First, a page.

The efficacy of technetium-99m ciprofloxacin (Infecton) imaging in suspected orthopaedic infection: a comparison with sequential bone/gallium imaging


Yapar Z. , Kibar M. , Yapar A., TOĞRUL E., Kayaselçuk U., SARPEL Y.

EUROPEAN JOURNAL OF NUCLEAR MEDICINE, cilt.28, ss.822-830, 2001 (SCI İndekslerine Giren Dergi) identifier identifier identifier

  • Cilt numarası: 28 Konu: 7
  • Basım Tarihi: 2001
  • Doi Numarası: 10.1007/s002590100555
  • Dergi Adı: EUROPEAN JOURNAL OF NUCLEAR MEDICINE
  • Sayfa Sayıları: ss.822-830

Özet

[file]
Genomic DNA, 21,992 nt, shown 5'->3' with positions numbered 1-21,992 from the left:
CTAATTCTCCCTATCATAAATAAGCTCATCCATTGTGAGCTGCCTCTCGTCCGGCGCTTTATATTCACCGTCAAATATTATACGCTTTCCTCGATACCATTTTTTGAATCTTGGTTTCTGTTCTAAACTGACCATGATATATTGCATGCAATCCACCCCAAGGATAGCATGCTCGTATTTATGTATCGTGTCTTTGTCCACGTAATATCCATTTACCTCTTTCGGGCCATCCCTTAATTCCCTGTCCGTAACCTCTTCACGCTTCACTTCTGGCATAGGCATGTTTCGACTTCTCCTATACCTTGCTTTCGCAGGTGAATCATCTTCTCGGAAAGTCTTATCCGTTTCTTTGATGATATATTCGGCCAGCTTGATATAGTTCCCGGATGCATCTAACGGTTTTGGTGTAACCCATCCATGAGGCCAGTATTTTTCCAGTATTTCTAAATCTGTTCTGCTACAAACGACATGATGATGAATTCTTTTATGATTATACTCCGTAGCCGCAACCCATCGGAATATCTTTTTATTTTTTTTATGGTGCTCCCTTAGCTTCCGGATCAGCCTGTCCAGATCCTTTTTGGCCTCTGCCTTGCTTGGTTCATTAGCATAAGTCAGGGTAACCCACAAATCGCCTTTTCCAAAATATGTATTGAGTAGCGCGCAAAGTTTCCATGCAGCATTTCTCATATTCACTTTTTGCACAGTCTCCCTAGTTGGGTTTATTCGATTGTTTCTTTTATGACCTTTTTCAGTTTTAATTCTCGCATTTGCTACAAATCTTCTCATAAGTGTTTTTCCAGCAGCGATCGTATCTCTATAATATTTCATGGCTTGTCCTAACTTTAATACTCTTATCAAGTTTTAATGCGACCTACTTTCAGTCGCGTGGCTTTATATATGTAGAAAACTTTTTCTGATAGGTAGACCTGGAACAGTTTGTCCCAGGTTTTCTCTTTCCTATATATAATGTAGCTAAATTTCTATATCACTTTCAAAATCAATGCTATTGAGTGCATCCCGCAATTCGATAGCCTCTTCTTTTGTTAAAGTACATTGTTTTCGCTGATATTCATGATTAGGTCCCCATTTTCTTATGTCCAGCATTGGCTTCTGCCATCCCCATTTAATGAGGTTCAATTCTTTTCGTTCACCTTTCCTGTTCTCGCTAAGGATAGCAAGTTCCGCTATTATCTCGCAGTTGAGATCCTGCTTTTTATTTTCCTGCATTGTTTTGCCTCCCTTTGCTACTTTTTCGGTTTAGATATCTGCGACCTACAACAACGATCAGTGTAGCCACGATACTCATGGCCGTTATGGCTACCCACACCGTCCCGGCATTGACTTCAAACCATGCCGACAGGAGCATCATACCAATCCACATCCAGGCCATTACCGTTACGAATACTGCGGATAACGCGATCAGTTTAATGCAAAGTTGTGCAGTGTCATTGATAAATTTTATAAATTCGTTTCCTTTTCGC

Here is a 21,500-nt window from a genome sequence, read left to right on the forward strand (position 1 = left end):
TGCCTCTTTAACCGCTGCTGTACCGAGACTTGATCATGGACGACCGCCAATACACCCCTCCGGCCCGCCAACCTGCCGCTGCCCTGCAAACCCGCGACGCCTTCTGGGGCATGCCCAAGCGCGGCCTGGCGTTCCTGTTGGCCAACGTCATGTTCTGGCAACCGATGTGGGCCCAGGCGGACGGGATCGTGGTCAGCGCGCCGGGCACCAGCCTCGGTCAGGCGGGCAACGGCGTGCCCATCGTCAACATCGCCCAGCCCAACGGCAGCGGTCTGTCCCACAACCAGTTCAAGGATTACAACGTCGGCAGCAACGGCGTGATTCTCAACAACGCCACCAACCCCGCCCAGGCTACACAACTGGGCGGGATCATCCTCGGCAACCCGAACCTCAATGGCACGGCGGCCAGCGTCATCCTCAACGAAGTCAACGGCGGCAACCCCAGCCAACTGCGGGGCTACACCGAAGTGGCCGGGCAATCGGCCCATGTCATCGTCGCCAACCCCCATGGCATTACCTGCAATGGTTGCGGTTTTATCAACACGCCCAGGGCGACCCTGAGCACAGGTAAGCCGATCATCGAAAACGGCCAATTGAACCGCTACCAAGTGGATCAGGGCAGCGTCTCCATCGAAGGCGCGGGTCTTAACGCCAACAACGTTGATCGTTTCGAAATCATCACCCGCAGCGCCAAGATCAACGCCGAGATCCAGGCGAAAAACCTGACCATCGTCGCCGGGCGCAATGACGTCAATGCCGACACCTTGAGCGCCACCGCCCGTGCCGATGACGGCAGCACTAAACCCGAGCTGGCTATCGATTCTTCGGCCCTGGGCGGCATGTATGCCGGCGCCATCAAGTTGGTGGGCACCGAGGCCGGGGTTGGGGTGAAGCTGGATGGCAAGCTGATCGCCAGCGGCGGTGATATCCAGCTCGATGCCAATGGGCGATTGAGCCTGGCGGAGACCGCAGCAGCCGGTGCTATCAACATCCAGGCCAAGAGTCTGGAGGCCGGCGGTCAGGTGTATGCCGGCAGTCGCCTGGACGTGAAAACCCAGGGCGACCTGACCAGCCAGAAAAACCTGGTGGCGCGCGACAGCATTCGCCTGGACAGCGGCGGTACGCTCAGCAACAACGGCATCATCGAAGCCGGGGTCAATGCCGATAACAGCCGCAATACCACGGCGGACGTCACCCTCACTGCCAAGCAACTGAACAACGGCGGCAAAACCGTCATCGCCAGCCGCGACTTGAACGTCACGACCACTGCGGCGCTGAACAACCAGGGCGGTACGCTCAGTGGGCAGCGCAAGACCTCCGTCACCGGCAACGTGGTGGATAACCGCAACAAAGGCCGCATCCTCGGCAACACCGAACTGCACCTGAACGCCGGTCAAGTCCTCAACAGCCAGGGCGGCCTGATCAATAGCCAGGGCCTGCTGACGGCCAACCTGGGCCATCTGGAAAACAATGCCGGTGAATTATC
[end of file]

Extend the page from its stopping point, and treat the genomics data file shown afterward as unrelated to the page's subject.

Technetium-99m ciprofloxacin (Infecton) has recently become established as a new radiopharmaceutical for the imaging of infection. This study was performed to determine the value of Infecton imaging in demonstrating orthopaedic infection and to compare the results with bone/gallium imaging. Twenty-two patients (12 female, 10 male; mean age 51.7 +/- 16.8 years) with suspected orthopaedic infective conditions were included in the study. The patients underwent three scintigraphic studies in the following sequence: 740 MBq Tc-99m-methylene diphosphonate (MDP) three-phase bone scintigraphy; at least 2 days later, 370 MBq Infecton scan at 1-4 h; and finally, 185 MBq gallium-67 scintigraphy. Ga-67 imaging could not be performed on four patients. All images were blindly interpreted by two independent observers. The final diagnosis was made by consensus when the readings were different. Interpretation of the early and late Infecton images was made separately, with visual findings being classified according to a four-grade scale (0, +, ++, +++). Images graded 0 and +, and also those regions which showed a decrease in uptake grade on late images as compared with early images, were classified as negative for infection; grades ++ and +++. were classified as positive. Bone/gallium images were considered positive when the images were spatially incongruent or when gallium uptake was more intense than that of Tc-99m-MDP. The diagnosis was confirmed by intraoperative microbiological or histological findings, or by the presence of gross purulence. The sensitivity of Infecton imaging was found to be 85%, the specificity 92% and the accuracy 88%, as compared to figures of 78%, 100% and 90%, respectively, for bone/gallium imaging. Although the two modalities showed a similar clinical yield, the easy availability of Infecton and the short investigation time make Infecton imaging the better option for the detection of orthopaedic infection.